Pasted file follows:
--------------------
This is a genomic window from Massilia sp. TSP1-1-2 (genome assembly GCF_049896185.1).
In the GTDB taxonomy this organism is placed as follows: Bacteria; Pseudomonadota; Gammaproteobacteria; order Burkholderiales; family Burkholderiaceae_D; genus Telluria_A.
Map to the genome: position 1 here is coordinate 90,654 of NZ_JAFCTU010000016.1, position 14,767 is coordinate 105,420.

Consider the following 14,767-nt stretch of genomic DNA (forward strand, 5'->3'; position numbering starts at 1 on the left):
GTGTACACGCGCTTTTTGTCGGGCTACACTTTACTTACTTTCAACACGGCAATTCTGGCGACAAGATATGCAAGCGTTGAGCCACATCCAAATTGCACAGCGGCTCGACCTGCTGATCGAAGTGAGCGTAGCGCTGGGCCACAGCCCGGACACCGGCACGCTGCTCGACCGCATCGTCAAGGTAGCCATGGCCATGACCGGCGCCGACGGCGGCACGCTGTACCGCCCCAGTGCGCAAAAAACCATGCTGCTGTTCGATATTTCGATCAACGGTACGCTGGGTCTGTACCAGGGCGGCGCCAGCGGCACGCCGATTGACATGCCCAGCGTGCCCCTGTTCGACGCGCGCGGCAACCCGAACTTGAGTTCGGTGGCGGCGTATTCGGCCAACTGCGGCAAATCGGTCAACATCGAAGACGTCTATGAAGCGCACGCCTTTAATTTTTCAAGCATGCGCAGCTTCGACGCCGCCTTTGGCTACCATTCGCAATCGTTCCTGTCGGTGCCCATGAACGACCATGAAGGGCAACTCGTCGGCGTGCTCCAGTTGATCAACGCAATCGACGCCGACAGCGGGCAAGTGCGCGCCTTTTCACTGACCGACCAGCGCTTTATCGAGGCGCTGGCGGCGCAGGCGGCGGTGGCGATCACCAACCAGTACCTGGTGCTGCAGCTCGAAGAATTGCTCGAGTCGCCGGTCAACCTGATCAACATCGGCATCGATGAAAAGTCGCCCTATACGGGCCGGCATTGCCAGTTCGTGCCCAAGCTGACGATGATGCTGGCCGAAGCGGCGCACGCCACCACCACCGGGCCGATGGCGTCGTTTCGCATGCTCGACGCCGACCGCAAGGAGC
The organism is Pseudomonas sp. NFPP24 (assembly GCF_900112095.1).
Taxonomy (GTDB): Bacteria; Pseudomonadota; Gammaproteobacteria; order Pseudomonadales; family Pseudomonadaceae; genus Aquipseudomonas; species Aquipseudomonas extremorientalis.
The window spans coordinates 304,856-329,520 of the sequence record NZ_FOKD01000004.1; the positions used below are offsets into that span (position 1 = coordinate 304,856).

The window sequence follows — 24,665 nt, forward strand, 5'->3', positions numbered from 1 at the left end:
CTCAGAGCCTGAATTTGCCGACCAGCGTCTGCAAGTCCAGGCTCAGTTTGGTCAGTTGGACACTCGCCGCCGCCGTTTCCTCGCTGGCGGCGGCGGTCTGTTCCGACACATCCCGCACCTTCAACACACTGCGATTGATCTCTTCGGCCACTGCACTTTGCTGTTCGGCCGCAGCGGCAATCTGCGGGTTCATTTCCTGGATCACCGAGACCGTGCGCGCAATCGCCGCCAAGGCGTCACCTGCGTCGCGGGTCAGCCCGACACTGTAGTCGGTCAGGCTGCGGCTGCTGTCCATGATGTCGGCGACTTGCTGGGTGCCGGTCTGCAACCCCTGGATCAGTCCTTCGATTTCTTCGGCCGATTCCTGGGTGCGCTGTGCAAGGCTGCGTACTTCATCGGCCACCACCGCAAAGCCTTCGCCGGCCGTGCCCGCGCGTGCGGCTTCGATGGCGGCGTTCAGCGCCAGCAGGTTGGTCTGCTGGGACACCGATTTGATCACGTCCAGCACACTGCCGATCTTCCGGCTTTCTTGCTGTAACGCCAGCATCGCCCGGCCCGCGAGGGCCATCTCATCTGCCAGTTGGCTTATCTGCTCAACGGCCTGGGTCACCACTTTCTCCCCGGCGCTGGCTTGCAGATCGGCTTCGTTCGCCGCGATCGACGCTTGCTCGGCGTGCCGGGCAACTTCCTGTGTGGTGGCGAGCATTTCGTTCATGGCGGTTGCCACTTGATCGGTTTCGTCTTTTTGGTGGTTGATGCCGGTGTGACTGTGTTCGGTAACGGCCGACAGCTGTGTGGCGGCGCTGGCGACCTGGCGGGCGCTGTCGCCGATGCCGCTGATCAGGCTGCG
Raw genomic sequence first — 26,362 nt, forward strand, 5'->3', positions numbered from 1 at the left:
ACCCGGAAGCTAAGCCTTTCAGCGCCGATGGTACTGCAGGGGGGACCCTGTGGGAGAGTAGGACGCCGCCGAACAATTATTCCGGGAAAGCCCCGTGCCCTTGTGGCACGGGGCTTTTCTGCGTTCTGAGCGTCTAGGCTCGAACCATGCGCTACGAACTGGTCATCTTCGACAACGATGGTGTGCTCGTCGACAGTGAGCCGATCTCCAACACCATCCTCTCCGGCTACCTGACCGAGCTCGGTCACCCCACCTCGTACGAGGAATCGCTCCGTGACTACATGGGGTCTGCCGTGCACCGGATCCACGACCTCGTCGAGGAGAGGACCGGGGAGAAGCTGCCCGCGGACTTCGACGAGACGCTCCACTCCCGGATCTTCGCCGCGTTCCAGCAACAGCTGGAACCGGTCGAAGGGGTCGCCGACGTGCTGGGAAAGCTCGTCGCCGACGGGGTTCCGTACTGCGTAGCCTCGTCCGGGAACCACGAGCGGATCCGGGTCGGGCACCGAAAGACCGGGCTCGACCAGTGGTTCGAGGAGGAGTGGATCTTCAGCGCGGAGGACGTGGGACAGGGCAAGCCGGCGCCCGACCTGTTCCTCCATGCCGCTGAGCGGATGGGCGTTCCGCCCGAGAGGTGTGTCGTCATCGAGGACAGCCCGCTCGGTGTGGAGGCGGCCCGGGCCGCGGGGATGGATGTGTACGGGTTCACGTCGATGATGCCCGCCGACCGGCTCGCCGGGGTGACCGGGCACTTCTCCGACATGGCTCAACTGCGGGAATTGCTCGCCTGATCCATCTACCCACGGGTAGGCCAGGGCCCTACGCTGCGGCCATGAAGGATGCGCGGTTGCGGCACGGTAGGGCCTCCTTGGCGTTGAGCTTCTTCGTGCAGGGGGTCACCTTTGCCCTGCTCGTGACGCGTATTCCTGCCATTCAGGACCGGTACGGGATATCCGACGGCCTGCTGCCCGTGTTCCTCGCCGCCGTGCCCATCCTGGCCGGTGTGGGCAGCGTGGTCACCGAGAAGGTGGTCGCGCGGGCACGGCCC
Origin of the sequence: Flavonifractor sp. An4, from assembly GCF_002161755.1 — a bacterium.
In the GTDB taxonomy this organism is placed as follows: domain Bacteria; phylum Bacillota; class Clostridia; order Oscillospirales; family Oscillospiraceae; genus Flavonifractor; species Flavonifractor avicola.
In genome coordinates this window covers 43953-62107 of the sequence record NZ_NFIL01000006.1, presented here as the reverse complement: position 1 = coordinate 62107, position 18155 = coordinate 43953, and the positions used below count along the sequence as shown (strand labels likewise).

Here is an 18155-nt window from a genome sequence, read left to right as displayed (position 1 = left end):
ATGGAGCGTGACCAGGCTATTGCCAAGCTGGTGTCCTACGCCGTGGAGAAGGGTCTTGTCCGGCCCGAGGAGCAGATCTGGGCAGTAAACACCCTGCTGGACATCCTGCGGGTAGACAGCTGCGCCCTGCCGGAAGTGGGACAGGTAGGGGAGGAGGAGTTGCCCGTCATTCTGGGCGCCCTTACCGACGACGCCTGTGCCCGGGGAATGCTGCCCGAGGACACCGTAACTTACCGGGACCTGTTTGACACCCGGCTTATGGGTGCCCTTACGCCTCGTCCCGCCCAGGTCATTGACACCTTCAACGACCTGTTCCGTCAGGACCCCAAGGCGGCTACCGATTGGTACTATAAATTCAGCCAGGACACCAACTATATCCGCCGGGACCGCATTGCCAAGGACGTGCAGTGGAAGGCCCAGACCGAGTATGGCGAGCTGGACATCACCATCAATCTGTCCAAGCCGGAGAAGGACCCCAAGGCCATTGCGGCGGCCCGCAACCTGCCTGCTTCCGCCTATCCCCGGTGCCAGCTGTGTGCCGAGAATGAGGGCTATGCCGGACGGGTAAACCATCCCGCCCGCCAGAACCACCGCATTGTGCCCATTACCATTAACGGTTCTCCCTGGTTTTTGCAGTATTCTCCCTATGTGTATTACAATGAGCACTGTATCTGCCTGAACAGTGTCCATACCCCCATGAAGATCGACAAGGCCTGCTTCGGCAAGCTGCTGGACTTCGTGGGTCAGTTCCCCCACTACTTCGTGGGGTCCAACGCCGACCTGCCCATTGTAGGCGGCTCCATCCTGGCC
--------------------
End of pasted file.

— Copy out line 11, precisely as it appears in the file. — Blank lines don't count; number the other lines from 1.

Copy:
Raw genomic sequence first — 26,362 nt, forward strand, 5'->3', positions numbered from 1 at the left: